Beer, wine, cider and spirits can be sampled and sold alongside fresh fruits and veggies at B.C. farmers’ markets, as a new batch of Liquor Policy Review changes take effect.
"Having local liquor manufacturers at B.C. farmers’ markets will offer shoppers a convenient opportunity to taste-test and purchase local liquor products, and at the same time promoting B.C. agri-tourism, creating new economic opportunities for local businesses and helping to complement the sales of B.C.-grown foods,” said Jon Bell, president of the B.C. Association of Farmers’ Markets.
Adopting a community-centred approach, liquor manufacturers will apply directly to the farmers’ markets where they wish to sell their products and it will be up to the market association to determine which vintners, distillers and brewers are accepted, subject to municipal bylaws. To help ensure responsible service and prevent sales to minors, liquor vendors must have Serving it Right certification.
“The liquor policy changes that take effect today reflect the lifestyles of contemporary British Columbians,” said Attorney General and Minister of Justice Suzanne Anton. “Being able to pick up a bottle of local wine at your local farmers’ market is one of many balanced changes that support convenience and choice for consumers and economic growth for B.C.”
Another change that reflects modern societal values is the opportunity for families to grab brunch at a local pub or enjoy a meal together at their legion branch. As of today, liquor-primary establishments may apply to accommodate minors. Should establishments wish to keep their current business model, they are free to do so.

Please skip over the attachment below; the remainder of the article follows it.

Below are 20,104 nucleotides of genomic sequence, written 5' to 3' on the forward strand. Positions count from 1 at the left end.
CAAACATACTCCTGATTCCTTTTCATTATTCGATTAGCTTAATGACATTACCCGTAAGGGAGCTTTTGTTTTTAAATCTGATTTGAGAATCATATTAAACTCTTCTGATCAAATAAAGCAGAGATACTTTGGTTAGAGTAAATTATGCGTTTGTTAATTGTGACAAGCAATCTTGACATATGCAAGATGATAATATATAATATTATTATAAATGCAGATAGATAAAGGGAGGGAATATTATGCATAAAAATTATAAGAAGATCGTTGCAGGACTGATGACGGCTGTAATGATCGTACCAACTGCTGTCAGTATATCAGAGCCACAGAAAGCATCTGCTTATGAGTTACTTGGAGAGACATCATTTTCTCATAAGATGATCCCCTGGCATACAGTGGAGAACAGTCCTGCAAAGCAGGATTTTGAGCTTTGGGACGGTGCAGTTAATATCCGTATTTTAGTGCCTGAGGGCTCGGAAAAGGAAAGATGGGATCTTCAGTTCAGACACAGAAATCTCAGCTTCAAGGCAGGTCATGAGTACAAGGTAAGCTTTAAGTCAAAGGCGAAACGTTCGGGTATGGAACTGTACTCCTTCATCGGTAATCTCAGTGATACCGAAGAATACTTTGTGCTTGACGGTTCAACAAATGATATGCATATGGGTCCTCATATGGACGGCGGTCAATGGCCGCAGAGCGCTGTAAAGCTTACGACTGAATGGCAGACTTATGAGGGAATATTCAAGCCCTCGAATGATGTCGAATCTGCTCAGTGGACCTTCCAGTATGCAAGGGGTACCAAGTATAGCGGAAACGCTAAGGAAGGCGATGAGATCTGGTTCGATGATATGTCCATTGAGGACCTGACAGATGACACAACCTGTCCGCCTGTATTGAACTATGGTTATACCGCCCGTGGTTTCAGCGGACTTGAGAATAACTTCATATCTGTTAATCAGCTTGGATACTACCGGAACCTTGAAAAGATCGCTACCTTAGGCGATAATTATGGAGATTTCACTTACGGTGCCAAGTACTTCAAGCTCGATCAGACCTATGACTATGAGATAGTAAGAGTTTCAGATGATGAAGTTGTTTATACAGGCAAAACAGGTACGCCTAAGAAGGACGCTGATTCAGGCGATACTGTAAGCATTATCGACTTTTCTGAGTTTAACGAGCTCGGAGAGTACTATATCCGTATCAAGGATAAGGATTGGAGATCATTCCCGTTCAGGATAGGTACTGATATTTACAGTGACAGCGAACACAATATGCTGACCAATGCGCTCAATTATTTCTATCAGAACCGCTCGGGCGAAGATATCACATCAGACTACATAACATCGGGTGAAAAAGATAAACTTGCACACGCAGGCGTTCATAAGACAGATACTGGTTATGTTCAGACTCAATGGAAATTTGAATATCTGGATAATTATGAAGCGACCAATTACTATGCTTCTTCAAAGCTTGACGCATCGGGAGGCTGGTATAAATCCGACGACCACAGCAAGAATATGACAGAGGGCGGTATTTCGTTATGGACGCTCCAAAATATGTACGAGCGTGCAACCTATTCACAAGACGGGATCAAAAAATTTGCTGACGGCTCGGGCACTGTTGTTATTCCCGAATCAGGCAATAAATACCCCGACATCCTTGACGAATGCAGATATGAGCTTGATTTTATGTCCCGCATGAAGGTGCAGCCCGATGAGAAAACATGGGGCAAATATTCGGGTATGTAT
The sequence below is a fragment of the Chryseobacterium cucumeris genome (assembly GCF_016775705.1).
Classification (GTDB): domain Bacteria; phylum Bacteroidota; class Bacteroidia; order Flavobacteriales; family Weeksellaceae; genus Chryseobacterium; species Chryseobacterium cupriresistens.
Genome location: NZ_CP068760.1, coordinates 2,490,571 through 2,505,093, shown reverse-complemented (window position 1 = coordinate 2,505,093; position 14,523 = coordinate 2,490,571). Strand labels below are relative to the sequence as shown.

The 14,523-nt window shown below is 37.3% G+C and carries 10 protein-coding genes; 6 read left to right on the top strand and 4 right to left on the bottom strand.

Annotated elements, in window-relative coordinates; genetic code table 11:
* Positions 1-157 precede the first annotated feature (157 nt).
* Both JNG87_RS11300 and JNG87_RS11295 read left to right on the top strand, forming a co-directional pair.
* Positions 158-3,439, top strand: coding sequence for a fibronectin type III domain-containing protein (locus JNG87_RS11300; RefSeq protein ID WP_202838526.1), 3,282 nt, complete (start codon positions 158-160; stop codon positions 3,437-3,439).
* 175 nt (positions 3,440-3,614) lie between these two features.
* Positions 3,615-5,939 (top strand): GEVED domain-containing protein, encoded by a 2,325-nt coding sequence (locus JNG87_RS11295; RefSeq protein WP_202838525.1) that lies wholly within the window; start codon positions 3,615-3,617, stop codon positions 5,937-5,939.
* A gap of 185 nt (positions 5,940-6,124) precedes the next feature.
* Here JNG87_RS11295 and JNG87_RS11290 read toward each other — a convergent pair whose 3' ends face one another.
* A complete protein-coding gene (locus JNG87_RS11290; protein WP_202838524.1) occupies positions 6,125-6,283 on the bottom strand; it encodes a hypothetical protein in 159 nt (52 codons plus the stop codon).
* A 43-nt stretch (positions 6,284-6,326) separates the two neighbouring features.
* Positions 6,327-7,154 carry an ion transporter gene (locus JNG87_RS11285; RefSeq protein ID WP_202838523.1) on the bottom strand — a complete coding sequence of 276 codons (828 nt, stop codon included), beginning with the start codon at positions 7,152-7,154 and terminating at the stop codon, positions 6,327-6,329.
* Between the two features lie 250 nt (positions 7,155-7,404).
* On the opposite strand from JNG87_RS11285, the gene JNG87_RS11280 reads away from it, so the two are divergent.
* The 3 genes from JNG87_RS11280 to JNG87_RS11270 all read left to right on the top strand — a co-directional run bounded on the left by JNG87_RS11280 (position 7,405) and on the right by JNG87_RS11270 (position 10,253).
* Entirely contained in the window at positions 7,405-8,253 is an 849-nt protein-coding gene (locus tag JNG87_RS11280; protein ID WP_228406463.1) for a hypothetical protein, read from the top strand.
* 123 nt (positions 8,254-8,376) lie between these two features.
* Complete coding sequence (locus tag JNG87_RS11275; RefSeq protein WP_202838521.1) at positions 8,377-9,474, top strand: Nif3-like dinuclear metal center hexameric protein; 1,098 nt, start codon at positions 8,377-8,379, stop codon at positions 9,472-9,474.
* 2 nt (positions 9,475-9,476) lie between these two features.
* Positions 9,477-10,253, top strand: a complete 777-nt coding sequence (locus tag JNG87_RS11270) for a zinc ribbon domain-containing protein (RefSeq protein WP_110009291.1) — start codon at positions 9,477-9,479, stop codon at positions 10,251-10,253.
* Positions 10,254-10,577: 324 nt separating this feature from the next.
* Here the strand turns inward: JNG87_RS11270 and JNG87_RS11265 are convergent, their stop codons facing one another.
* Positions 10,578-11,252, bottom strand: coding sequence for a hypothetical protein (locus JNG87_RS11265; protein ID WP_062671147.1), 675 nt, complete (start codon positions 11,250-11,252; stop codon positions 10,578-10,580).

“B.C.’s Legion branches are thrilled to have the option to offer safe, family-friendly environments where legion members can celebrate special occasions with kids in a history-rich environment, to connect as a family, and as a community,” said Angus Stanfield, Royal Canadian Legion BC/Yukon Command president.
This change opens up new dining options for rural communities, where the number of family eateries may be limited. To balance health and safety concerns, minors must be accompanied by an adult and may stay no later than 10 p.m.
“Our government has opened the door to family-friendly changes, with updated liquor policies that align with feedback I received from legions, the hospitality industry and British Columbians during the Liquor Policy Review,” said John Yap, Parliamentary Secretary for Liquor Policy Reform. “We are leaving it up to the local associations and businesses to decide whether to pursue these changes.”
Also in effect today, private liquor stores and wine stores now have the opportunity to set up temporary stores at liquor and food and beverage festivals to sell products that are featured at the festival.
- To date, 17 of the 73 recommendations from the B.C. Liquor Policy Review have been implemented.
- Government’s goal is to implement 70% of the 73 recommendations by spring 2015.
- A complete re-write of the Liquor Control and Licensing Act is planned for spring 2015. In the meantime, government has adopted a phased-in approach to modernizing B.C.’s liquor laws.
- The first set of amendments, which modernized outdated provisions and provide the foundation for implementation of key recommendations, received Royal Assent on May 29, 2014.
Read the B.C. Liquor Policy Review final report: http://bit.ly/1beqi8i
Learn about the B.C. Liquor Policy Review: http://engage.gov.bc.ca/liquorpolicyreview/
Government Communications and Public Engagement
Ministry of Justice